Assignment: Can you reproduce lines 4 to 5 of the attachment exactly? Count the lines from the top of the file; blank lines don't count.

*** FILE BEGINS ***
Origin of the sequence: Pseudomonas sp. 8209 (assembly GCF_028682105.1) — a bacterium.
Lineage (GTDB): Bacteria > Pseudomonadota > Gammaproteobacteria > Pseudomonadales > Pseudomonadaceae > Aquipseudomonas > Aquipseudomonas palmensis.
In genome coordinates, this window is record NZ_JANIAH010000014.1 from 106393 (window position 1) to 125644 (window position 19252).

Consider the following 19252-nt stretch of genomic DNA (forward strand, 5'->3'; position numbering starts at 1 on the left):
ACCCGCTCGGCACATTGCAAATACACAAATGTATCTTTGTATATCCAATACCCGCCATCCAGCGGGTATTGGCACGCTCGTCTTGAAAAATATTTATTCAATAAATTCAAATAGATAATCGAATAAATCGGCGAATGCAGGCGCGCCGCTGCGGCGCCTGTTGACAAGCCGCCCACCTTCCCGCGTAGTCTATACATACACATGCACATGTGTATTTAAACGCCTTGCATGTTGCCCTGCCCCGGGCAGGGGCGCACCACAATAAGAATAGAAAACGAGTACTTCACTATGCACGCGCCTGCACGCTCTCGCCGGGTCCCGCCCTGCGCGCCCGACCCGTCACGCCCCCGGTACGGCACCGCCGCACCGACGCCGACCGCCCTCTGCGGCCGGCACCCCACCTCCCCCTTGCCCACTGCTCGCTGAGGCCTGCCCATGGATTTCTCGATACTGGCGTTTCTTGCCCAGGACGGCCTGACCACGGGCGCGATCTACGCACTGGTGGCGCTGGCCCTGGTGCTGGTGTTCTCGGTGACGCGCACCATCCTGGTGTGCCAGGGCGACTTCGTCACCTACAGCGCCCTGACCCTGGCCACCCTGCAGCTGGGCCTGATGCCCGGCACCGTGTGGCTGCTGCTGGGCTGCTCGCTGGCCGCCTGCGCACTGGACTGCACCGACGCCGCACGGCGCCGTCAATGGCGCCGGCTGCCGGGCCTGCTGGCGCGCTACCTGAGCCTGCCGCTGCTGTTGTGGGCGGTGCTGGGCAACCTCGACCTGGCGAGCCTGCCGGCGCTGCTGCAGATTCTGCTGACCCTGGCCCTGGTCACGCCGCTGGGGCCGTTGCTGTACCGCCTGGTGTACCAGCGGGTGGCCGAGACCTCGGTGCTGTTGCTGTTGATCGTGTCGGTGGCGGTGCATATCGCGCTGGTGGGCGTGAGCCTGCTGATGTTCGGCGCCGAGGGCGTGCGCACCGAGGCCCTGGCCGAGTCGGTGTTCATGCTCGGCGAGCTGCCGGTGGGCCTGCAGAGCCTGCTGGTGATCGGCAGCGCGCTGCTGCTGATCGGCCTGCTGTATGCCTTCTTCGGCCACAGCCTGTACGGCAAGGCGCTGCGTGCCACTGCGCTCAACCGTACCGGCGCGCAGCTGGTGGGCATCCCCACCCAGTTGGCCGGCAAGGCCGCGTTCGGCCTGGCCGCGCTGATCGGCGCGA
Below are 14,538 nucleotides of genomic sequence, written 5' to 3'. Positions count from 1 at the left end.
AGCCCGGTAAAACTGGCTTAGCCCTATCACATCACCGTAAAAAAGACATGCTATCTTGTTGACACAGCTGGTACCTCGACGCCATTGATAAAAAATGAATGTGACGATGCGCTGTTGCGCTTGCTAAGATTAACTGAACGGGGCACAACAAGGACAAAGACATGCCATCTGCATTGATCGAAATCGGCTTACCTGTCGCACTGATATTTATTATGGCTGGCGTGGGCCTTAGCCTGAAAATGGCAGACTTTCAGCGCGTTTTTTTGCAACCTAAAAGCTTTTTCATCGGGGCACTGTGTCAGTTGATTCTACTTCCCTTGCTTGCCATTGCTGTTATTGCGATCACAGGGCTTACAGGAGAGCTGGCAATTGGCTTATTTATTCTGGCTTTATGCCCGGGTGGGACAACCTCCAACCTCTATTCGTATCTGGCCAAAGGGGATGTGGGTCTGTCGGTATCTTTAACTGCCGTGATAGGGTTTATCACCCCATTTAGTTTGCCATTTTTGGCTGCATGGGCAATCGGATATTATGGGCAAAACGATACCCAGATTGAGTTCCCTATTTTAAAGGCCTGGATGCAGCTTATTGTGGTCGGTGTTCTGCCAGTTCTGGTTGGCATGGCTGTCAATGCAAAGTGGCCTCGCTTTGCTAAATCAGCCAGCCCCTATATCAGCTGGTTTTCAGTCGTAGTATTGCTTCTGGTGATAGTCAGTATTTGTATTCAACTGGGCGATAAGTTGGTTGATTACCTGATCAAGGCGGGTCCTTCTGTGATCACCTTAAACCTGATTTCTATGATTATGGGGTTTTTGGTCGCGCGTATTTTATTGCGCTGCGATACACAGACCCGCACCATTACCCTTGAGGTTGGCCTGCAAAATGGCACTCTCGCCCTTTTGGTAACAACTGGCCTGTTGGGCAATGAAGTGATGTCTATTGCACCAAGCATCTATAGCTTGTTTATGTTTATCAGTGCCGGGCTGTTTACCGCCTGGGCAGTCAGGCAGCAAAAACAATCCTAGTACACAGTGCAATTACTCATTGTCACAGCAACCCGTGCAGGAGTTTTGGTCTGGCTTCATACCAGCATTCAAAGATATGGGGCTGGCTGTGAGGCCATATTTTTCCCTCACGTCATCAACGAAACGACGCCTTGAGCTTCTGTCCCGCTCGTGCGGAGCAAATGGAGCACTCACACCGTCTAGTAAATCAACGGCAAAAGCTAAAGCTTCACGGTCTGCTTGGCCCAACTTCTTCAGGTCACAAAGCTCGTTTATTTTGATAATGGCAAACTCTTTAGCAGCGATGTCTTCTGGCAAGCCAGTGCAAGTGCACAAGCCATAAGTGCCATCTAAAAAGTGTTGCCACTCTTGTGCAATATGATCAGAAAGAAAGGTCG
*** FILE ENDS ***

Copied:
Consider the following 19252-nt stretch of genomic DNA (forward strand, 5'->3'; position numbering starts at 1 on the left):
ACCCGCTCGGCACATTGCAAATACACAAATGTATCTTTGTATATCCAATACCCGCCATCCAGCGGGTATTGGCACGCTCGTCTTGAAAAATATTTATTCAATAAATTCAAATAGATAATCGAATAAATCGGCGAATGCAGGCGCGCCGCTGCGGCGCCTGTTGACAAGCCGCCCACCTTCCCGCGTAGTCTATACATACACATGCACATGTGTATTTAAACGCCTTGCATGTTGCCCTGCCCCGGGCAGGGGCGCACCACAATAAGAATAGAAAACGAGTACTTCACTATGCACGCGCCTGCACGCTCTCGCCGGGTCCCGCCCTGCGCGCCCGACCCGTCACGCCCCCGGTACGGCACCGCCGCACCGACGCCGACCGCCCTCTGCGGCCGGCACCCCACCTCCCCCTTGCCCACTGCTCGCTGAGGCCTGCCCATGGATTTCTCGATACTGGCGTTTCTTGCCCAGGACGGCCTGACCACGGGCGCGATCTACGCACTGGTGGCGCTGGCCCTGGTGCTGGTGTTCTCGGTGACGCGCACCATCCTGGTGTGCCAGGGCGACTTCGTCACCTACAGCGCCCTGACCCTGGCCACCCTGCAGCTGGGCCTGATGCCCGGCACCGTGTGGCTGCTGCTGGGCTGCTCGCTGGCCGCCTGCGCACTGGACTGCACCGACGCCGCACGGCGCCGTCAATGGCGCCGGCTGCCGGGCCTGCTGGCGCGCTACCTGAGCCTGCCGCTGCTGTTGTGGGCGGTGCTGGGCAACCTCGACCTGGCGAGCCTGCCGGCGCTGCTGCAGATTCTGCTGACCCTGGCCCTGGTCACGCCGCTGGGGCCGTTGCTGTACCGCCTGGTGTACCAGCGGGTGGCCGAGACCTCGGTGCTGTTGCTGTTGATCGTGTCGGTGGCGGTGCATATCGCGCTGGTGGGCGTGAGCCTGCTGATGTTCGGCGCCGAGGGCGTGCGCACCGAGGCCCTGGCCGAGTCGGTGTTCATGCTCGGCGAGCTGCCGGTGGGCCTGCAGAGCCTGCTGGTGATCGGCAGCGCGCTGCTGCTGATCGGCCTGCTGTATGCCTTCTTCGGCCACAGCCTGTACGGCAAGGCGCTGCGTGCCACTGCGCTCAACCGTACCGGCGCGCAGCTGGTGGGCATCCCCACCCAGTTGGCCGGCAAGGCCGCGTTCGGCCTGGCCGCGCTGATCGGCGCGA